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Suncor Random Drug Testing Decision Overturned

24-May-16

By Dan Bokenfohr

In 2014 we reported on an arbitration decision that struck down the random drug and alcohol testing policy implemented by Suncor at its oil sands operations.

This arbitration decision was appealed by way of judicial review to the Alberta Court of Queen’s Bench. After extensive argument and a lengthy period of deliberation, the Court released its decision – Suncor Energy Inc v Unifor Local 707A (“Suncor”) – on May 18, finding that the majority of the arbitration panel had taken an unreasonable approach to deciding the matter.

The central issue on judicial review was whether the arbitration panel properly applied the legal framework set out by the Supreme Court of Canada in Communications, Energy and Paperworkers Union of Canada, Local 30 v. Irving Pulp & Paper, Ltd. (“Irving”) for assessing whether an employer has demonstrated the requisite safety concerns in the workplace to justify random testing.

In assessing drug and alcohol policies, adjudicators seek to strike a balance between competing interests by evaluating the safety gains to be achieved in the workplace through the testing program against its invasion of employee privacy.

The Irving decision was a 6-3 split decision, but the entire Court agreed that an employer cannot unilaterally introduce a random testing program, even in a highly safety-sensitive workplace, unless it is able to demonstrate the presence of enhanced safety risks, such as a general problem with substance abuse in the workplace, which cannot be combated in some less invasive way.

The minority of the Supreme Court determined, however, that it was improper for arbitrators to hold employers to the higher standard of demonstrating a “significant” or “serious” problem with alcohol abuse in the workplace before they can implement random testing programs. The majority of the Supreme Court, on the other hand, did not address this issue head on. Rather, it simply stated that it agreed with the arbitration panel’s ultimate conclusion that the employer “had not demonstrated the requisite problems with dangerousness or increased safety concerns such as workplace alcohol use that would justify universal random testing.”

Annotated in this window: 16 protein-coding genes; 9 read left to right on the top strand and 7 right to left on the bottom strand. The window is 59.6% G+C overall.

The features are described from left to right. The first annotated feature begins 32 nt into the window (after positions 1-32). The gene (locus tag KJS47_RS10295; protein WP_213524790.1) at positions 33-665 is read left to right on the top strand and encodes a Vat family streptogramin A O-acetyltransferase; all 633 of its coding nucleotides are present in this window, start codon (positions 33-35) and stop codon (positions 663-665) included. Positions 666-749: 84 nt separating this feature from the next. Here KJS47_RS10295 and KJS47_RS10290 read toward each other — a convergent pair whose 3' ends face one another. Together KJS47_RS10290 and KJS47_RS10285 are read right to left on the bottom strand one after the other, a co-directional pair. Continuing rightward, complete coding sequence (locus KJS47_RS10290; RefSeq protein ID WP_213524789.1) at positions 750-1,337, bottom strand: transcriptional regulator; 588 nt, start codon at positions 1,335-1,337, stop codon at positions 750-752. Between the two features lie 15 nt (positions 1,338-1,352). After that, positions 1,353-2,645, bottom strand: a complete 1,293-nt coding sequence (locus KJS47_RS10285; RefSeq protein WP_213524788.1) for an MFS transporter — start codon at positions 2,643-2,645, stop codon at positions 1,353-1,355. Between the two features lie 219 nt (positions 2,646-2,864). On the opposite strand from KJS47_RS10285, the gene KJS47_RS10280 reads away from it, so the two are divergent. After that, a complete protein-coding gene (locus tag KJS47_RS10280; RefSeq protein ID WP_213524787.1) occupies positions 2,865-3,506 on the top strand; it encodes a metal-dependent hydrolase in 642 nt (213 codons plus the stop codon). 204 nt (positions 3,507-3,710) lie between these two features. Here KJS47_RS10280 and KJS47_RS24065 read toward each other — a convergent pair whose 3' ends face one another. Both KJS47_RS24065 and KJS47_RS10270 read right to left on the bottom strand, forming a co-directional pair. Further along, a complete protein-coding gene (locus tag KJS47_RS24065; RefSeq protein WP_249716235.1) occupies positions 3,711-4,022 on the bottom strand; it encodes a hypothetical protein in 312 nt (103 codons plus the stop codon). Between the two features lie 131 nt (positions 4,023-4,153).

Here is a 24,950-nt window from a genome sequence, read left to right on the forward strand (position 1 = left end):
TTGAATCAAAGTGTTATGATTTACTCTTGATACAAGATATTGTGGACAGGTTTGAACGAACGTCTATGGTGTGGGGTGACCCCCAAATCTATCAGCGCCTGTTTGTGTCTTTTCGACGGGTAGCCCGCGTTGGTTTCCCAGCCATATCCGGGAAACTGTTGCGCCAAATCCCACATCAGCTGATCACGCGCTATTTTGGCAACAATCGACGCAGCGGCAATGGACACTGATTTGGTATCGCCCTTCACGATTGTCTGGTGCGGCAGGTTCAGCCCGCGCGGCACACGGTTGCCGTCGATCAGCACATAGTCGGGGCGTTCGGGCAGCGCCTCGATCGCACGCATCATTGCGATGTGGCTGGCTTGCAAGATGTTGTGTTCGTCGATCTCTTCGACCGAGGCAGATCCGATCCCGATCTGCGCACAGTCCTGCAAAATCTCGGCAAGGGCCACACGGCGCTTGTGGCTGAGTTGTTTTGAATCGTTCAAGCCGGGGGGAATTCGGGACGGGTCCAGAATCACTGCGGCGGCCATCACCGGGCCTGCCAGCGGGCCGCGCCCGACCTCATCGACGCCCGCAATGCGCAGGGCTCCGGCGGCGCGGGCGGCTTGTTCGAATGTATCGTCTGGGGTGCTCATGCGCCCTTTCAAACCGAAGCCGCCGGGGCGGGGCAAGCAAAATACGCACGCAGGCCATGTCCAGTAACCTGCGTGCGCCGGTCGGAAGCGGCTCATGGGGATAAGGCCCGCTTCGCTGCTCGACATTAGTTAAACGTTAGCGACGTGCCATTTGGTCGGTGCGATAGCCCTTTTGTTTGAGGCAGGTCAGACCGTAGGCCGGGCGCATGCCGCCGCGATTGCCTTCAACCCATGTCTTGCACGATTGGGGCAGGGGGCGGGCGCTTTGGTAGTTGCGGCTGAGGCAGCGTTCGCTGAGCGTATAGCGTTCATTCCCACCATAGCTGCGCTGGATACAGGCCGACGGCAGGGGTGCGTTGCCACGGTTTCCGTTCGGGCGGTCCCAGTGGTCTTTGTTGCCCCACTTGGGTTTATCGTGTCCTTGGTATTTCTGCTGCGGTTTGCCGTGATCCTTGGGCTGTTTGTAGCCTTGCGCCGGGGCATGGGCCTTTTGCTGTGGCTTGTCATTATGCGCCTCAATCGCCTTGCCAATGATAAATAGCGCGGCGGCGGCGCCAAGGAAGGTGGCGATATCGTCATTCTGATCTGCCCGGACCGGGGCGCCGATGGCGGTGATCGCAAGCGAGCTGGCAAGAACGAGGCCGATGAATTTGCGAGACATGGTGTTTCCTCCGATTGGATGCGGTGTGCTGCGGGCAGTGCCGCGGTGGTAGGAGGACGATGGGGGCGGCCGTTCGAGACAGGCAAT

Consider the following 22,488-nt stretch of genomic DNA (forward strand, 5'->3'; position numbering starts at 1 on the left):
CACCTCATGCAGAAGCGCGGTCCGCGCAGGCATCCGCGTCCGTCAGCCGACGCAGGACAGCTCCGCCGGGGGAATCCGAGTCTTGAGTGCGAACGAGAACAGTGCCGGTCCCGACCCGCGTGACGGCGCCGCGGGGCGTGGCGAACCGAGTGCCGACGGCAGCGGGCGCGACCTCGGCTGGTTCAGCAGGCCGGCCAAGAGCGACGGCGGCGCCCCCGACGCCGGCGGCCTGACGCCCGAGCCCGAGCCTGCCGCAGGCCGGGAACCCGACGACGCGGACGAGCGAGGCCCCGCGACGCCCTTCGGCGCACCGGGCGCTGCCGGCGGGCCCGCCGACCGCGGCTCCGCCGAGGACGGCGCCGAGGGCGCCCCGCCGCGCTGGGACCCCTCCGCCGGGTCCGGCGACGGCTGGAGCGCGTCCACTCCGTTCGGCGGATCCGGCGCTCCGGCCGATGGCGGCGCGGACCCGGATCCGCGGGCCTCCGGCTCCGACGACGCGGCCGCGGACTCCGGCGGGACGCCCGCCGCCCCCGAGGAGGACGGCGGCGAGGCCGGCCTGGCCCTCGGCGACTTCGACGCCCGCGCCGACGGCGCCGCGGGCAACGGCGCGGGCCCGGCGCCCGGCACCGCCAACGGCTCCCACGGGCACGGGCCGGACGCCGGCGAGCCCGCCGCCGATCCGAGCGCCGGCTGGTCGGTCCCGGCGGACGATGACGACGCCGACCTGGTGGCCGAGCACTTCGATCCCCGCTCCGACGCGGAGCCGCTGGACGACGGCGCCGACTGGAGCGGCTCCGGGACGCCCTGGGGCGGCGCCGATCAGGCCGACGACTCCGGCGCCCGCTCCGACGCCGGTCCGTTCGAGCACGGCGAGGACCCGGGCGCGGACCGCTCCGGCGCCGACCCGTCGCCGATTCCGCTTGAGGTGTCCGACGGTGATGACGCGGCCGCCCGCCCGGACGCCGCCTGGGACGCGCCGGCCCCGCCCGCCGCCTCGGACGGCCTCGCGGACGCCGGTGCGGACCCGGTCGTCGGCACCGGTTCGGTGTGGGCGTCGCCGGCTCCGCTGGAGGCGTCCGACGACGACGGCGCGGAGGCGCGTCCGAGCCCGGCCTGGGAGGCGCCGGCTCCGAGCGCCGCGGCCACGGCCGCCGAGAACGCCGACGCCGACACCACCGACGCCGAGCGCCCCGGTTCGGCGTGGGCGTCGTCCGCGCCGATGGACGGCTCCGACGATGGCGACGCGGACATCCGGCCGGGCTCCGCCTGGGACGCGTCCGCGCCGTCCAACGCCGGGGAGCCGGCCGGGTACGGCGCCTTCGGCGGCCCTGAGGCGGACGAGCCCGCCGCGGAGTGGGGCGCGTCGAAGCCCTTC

In Suncor, the Court determined that the majority of the arbitration panel erred in two main respects when applying the Irving legal framework.

First, the arbitration panel wrongly held Suncor to a higher standard, requiring it to present evidence to demonstrate a “significant” or “serious” substance abuse problem in the workplace. Similarly, the majority of the panel held that in order to demonstrate a requisite substance abuse problem in the workplace, Suncor’s evidence needed to establish a causal connection between substance use and its accident/near-miss history in the workplace. The Court described these requirements as “more rigorous” than those articulated by the Supreme Court in Irving.

Second, the Court found it to be a fundamental flaw for the majority of the arbitration panel to have only taken into account evidence demonstrating a substance abuse problem in the bargaining unit at issue. While the arbitration was only binding on the bargaining unit employees, the Court rightly pointed out that there was no evidence to suggest that drug use in the bargaining unit differed in some meaningful way from that of the broader workforce at Suncor’s workplace. The Court also emphasized that a careful review of Irving supported a broader consideration of evidence relating to the entire workplace population. Finally, the Court noted that a broader view of the “workplace” was consistent with the obligation of employers to ensure the safety of their entire workforce.

As a result, the Court determined that the arbitration decision was unreasonable and should be set aside. The Court refrained from expressing any judgment as to whether Suncor’s policy should ultimately be permitted to stand as striking an appropriate balance between safety concerns and privacy rights in its workplace. Rather, the Court remitted the matter back to arbitration for a fresh determination by a new panel.

While an appeal of the Suncor judicial review decision can surely be expected, it does have the potential to pave the road for future decisions that recognize random alcohol and drug testing as a legitimate means of addressing known substance abuse problems in inherently dangerous workplaces.
If upheld, this decision will leave the fate of the Suncor program up to the opinion of another arbitrator. Perhaps that arbitrator will be steered to uphold the random program by the nudge from this judge that safety should more easily trump privacy.

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